Colour unknown when alive, possibly green or light green, and perhaps, from Essig’s drawing, with two small dark spots on each side of several abdominal segments, brown cauda and dark brown or blackish brown siphunculi. When mounted variably light yellow, with head, including antennae and rostrum, legs, siphunculi, anal plate and cauda more or less pigmented (see below). Quantitative characters are in Table 1. Head. Brownish yellow. Frons sinuated, with broadly divergent and moderately developed frontolateral tubercles and low frontomedial tubercle. Dorsum smooth and ventrum with stretch marks. Setae of first and second dorsal row (each with two setae) and internal setae of third dorsal row (with four setae) similar in length to each other; external setae of third row approximately half as long as the other six. These eight dorsocephalic setae, the frontolateral apical setae and the three ventrolateral setae on each side (near the margins of the antennal alveoli) have truncate apices; other ventral setae, including those on clypeus and on mandibular and maxillar laminae, are pointed. Antennal segment I slightly pigmented and mostly smooth, with its inner side somewhat darker and gently scabrous; segment II also slightly pigmented, dorsally smooth and ventrally scabrous. Antennal segment III also pale, with a smoky apical ring, and tenuous cuticular ornamentation, which is more marked on the ventral face of its 1/5 proximal portion. Its subarticular constriction is less marked than in some other aphids; possibly the antennal flagellum has reduced mobility with respect to the pedicel as a result of this structural feature. Antennal segment IV softly imbricated and mostly pale, with smoky small proximal ring and distal portion; segment V similar to segment IV but more intensely imbricated and with a longer and more pigmented distal portion. Antennal segment VI brown and imbricated. Several setae on segment VI are pointed and longer than other antennal setae, which are similar in shape and size to dorsocephalic ones. Secondary sensoria absent. Primary sensoria on antennal segments V and VI with thick, sclerotic and non-ciliate margins. Satellite sensoria grouped ventrad to the primary sensorium. Rostrum extends back to slightly beyond hind coxae. Penultimate and ultimate rostral segments similar in length and colour (light brown) and bearing many robust, rigid and pointed setae. Thorax. Paler than head and generally devoid of marked cuticular ornamentation. Spiracular sclerites rugose and unpigmented, spiracular apertures circular or subcircular. Marginal papillae on prothorax if present are small, flat and unpigmented. Both dorsal and ventral setae similar in shape and size to those on anterior abdominal segments. Tarsi and apex of tibiae pale brown, rest of legs brownish yellow. Setae on femora and most of those on tibiae short and with truncate apices; setae on coxae (which are longer than others), trochanters and tarsi pointed, as also are dorsoapical tibial setae. First segments of tarsi with three setae. Abdomen. In general paler than head. Spiracular sclerites and apertures similar to those on thorax. Intersegmental sclerites inconspicuous. Small presiphuncular sclerites small, postsiphuncular sclerites relatively wide, and a narrow transverse stripe on segment VIII; all of these sclerites spinuled and pale yellow. Dorsal setae short and with truncate apices, except those on abdominal segment VIII, which are pointed. Ventral setae pointed. One specimen (paratype) has one marginal tubercle on abdominal segment IV, small and pale. Siphunculi light brown, swollen over distal half of length, smooth or nearly smooth for most of length, and with three or four complete or incomplete circular lines below the flange, which is protruding and relatively thick. Genital plate very pale; anal plate with similar pigmentation to cauda, which is triangular with blunt apex. Setae on these plates and cauda pointed.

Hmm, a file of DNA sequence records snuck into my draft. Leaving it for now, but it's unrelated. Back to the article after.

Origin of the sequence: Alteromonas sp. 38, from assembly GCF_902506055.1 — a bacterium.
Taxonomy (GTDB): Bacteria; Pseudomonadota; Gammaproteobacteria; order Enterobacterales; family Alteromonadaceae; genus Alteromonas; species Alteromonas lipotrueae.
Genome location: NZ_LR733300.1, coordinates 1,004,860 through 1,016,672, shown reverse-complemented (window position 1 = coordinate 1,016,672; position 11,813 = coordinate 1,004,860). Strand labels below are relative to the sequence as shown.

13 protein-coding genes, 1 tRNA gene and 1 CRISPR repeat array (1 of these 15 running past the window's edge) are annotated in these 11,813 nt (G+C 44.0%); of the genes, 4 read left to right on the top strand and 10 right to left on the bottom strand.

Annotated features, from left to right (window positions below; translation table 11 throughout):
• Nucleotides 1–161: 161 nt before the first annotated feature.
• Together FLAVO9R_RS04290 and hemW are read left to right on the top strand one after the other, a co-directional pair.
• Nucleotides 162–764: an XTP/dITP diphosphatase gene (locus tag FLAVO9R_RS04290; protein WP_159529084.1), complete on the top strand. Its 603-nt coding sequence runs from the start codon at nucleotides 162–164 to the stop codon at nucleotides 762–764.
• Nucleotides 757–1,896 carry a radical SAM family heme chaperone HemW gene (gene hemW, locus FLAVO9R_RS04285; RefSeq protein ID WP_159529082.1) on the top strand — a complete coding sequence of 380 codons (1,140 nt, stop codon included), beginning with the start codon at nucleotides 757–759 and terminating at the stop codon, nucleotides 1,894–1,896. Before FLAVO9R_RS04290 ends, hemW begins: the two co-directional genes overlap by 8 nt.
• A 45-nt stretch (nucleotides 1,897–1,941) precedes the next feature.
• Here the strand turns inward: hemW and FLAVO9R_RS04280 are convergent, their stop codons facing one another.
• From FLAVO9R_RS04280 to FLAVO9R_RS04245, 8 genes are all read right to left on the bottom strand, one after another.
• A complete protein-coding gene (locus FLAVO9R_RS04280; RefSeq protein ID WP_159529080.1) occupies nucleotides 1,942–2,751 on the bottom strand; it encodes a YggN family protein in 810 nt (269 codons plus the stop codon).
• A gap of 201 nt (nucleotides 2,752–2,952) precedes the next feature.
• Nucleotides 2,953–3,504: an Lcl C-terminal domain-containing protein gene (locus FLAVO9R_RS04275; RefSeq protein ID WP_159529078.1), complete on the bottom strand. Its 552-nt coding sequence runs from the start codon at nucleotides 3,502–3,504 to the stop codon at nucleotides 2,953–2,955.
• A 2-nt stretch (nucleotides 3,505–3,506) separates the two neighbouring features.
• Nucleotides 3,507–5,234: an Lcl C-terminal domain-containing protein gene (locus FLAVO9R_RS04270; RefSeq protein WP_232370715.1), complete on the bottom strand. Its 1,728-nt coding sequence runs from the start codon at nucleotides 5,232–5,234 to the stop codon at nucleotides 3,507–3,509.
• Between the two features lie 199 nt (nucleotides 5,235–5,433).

Alate viviparous females (redescription, from 12 studied specimens [see “Materials and methods” section] and from original descriptions of both nominal species). Fig. 2B, D.